This means that Bateson’s decision cube may not be a reliable method of assessing the ethics of carrying out a study. There may be times when animal suffering can be justified. For example, if the research is going to produce significant benefits for humans, or even for the type of animals used in the study. An example of this is in stress research, where animals may be subjected to high levels of stress or given treatments to test if they will reduce stress levels. Should such findings be successful, the benefits would be large in terms of reducing stress in patients.

This justification is debateable, however, on the grounds that it may be a ‘speciesist’ stance to say that the suffering of animals can be justified by benefits for humans. However, evolutionists may argue that humans are on the top of the phylogenetic tree, and therefore are obliged to use lower animals in testing if such research would be for the greater benefit of mankind. Psychological research on animals is often justified by those who argue that animals do not have the same feelings as humans. Indeed, Sneddon et al. (2003) found that fish do not feel pain.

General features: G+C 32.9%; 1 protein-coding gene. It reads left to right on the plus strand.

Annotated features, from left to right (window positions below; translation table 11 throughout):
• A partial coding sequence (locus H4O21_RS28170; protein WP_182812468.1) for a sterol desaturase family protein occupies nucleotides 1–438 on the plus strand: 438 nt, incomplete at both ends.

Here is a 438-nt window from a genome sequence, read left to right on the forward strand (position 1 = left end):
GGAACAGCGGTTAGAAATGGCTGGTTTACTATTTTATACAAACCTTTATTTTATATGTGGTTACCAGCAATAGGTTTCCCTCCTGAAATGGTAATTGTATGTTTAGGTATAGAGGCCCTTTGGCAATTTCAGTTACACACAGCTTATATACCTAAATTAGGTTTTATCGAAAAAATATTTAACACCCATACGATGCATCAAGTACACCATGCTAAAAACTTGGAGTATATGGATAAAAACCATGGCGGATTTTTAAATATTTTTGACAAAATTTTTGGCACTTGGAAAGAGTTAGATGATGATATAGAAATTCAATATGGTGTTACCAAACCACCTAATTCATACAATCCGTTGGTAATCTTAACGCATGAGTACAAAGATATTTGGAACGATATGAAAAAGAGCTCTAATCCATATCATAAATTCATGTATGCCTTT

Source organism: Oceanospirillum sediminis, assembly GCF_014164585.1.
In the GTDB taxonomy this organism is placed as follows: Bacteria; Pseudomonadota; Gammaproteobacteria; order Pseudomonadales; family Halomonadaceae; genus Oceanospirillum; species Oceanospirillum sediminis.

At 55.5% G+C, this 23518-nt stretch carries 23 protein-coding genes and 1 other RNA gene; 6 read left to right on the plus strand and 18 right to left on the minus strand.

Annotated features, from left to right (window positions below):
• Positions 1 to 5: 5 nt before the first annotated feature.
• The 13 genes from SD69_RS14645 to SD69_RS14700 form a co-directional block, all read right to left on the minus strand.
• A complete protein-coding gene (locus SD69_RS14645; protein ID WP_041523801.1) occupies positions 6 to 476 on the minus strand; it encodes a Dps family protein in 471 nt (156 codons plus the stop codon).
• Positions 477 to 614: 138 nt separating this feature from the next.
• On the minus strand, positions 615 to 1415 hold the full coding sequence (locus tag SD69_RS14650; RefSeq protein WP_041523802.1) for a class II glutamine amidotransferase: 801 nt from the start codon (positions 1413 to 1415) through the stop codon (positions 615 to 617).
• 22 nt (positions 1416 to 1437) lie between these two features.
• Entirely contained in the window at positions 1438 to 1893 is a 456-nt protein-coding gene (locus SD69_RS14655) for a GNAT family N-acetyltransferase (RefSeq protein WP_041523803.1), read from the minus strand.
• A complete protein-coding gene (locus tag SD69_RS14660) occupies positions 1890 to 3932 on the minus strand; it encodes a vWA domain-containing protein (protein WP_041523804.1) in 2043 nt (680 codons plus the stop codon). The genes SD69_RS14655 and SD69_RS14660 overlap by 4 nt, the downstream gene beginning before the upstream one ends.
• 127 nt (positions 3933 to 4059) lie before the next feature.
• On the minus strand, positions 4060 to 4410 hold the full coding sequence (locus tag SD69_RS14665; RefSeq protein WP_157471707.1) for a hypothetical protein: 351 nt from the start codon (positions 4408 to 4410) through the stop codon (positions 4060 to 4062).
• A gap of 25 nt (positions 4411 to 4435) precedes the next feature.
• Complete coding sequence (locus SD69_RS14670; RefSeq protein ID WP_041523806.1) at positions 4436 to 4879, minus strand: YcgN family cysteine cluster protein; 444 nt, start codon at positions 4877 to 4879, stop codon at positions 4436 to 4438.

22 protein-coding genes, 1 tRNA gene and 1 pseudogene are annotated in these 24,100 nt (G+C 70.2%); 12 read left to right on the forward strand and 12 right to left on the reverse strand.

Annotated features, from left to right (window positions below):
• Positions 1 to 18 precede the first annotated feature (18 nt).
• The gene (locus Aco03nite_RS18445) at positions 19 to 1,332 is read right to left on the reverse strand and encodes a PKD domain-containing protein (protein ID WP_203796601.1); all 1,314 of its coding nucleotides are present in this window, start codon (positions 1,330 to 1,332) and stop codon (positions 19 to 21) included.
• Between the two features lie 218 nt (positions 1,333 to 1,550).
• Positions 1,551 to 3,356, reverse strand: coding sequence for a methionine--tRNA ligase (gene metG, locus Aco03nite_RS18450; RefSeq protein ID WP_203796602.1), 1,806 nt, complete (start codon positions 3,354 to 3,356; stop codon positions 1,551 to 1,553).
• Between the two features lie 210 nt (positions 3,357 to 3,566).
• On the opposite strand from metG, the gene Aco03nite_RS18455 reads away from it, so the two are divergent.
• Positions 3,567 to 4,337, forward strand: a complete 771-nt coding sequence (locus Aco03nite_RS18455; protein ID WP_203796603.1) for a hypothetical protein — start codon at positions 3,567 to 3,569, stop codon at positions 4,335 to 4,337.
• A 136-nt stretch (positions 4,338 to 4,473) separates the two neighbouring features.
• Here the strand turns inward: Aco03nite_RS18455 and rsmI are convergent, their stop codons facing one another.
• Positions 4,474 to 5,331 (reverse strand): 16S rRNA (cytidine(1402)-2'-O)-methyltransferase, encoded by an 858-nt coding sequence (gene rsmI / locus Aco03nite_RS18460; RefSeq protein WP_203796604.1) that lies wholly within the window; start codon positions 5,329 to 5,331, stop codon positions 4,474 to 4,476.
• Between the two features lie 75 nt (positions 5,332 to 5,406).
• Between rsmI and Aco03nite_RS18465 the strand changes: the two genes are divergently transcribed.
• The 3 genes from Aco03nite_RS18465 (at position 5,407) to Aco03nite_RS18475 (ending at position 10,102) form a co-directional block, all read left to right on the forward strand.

Additionally, a traditional view is that humans and non-humans can be differentiated by the fact that non-humans do not have a soul and therefore can not have real feelings or emotions. This would imply that it is not unethical to subject animals to harsh conditions in research if it is for the good of humans, as there would be no true suffering involved. However, this viewpoint may fall back on itself, in that if it is true that animals cannot have the same minds as humans, the findings of any psychological research carried out on them would not extrapolate.